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What the 2019 Nation’s Report Card Tells Us About the State of Education

Michael Nutter

December 4, 2019

The latest report from the National Assessment of Educational Progress has found that we are headed in the wrong direction when it comes to closing the student achievement gap.

On October 30, the National Assessment of Educational Progress (NAEP) released the findings from its most recent round of testing, and the results were disappointing. While many rankings remained stable, most of the statistically significant changes were decreases in performance rather than increases. In many cases, student communities who were underperforming in 2017 have continued to stall, while higher-performing students showed modest gains.

One thing the NAEP results make clear is ensuring that school districts are sufficiently funded is essential to student achievement and success. The rankings decreases (and the overall stagnancy of student performance) are at least partially due to funding cuts from the 2008 recession. A number of studies have found that, a decade on from the start of the Great Recession, a majority of states are still providing less funding per student to public schools than they were in 2007. This has a direct negative effect on student achievement — but how have these cuts disproportionately affected low-performing students?

What Is NAEP?

Since 1969, NAEP has been the largest ongoing, nationally representative evaluation of the status and progress of education and student achievement in the United States. Every two years, NAEP releases “The Nation’s Report Card,” which is intended to keep the public abreast of student performance across subjects, states, urban districts, and groups. NAEP does this by testing students in jurisdictions and districts that volunteer to take part in the Trial Urban District Assessment, and rates student progress according to lower-, middle-, and higher-performing percentiles.

While an awareness of district performance is certainly important, educators, representatives, and administrators across the country also value NAEP’s data for the larger insights it provides regarding trends in American education. The data provides guidance regarding where to direct attention, as well as which student communities to target with initiatives to help create equitable educational environments.

“The insight into students’ experiences that NAEP provides is invaluable in shining a light on access to resources and opportunities that can focus efforts to improve outcomes for students,” says Rebecca Gagnon, Chair of the Governing Board’s Reporting and Dissemination Committee. “NAEP is incredibly helpful to give some context to where we were and how far we’ve come.”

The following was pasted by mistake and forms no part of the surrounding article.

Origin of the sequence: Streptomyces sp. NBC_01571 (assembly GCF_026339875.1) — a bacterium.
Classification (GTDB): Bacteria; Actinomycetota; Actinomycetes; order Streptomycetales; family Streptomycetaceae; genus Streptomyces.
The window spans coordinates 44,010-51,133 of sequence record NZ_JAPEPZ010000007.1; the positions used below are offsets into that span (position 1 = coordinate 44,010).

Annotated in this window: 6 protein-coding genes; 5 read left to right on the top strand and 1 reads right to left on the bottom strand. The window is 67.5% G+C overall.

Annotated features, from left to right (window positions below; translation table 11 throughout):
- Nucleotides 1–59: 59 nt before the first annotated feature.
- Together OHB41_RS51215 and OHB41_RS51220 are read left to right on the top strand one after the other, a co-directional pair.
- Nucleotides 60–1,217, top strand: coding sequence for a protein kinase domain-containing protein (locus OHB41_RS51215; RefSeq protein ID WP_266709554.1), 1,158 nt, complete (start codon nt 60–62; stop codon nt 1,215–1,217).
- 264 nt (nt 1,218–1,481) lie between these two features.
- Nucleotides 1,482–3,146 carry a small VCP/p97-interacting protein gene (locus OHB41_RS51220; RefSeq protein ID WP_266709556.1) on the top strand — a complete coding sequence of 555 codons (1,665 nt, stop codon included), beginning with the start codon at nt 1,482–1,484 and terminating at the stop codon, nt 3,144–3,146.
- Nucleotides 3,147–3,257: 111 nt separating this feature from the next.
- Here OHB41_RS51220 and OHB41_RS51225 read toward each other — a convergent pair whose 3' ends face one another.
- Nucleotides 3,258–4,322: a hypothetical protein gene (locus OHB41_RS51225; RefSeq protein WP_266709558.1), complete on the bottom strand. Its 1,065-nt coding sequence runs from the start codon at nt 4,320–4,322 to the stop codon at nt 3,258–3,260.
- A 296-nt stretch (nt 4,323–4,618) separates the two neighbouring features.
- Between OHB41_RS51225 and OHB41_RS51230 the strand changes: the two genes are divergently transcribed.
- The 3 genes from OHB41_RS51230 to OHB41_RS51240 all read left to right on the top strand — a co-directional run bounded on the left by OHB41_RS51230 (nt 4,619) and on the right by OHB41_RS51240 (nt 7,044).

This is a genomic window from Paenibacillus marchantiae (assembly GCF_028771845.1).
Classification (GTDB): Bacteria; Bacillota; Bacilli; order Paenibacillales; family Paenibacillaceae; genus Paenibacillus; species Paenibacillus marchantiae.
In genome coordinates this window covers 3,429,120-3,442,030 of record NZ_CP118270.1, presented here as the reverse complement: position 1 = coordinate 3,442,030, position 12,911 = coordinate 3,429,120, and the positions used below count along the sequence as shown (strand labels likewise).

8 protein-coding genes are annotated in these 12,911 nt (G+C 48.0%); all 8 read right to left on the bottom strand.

What the Results Mean

The 2019 Nation’s Report Card shows that, compared to results from a decade ago, math scores have decreased for low-performing fourth and eighth graders. In contrast, math scores for high-performing student communities increased in both grades, meaning the gap between low-performing and high-performing students has only continued to grow. The same trends generally hold true for reading scores, but eighth grade scores were lower across the board, with bigger slips appearing in lower-performing student communities.

Susanna Loeb, Director of the Annenberg Institute at Brown University, says that the story told by these results is a “continued fall in achievement of our lowest-performing students.” In a written response to the report, she argues, “For these students to maintain their prior gains and to see increased achievement in future years, we’ll need to bring the focus back to them. We can do so with better standards and with a broader view of the full set of capabilities students need to be successful in life.”

Fortunately, the NAEP report wasn’t all bad news. While still reporting scores below the national average, many big city schools have made strides to close the performance gap. In Washington, D.C., the upper and lower percentile of students both showed strong improvement in reading and math, despite a series of public school scandals last year. Mississippi — which has one of the best early literacy programs in the country — is continuing its decade-long trend of improved student reading scores.

Effecting Change at the District Level

So what immediate action can be taken based on these results? The broad reform agenda of the past decade has not produced the results it promised. Many educational policy researchers are suggesting we need a new course of action — one that includes large spending increases to attract, retain, and train better teachers and staff, and one in which government funds are redistributed more equitably to schools and districts serving disadvantaged and underperforming students.

As educators and district officials, you don’t have control over the funding and reform decisions made at the state and federal levels. However, you can work to change your own district. Holding individual districts accountable for focusing on low-performing groups will drive change that ultimately makes a difference in student performance. But this kind of redirection can be difficult — and expensive. In order to guarantee that your district gets the full amount of funding it deserves to power your own teaching initiatives, schools need an accurate EMIS reporting system.

Vinson’s CheckPoint EMIS Platform offers intuitive reporting that makes it easy to track student data without the need for clunky, error-prone spreadsheets. CheckPoint helps identify data errors and ensure that your district is on track to receive all the funding to which you and your students are entitled.

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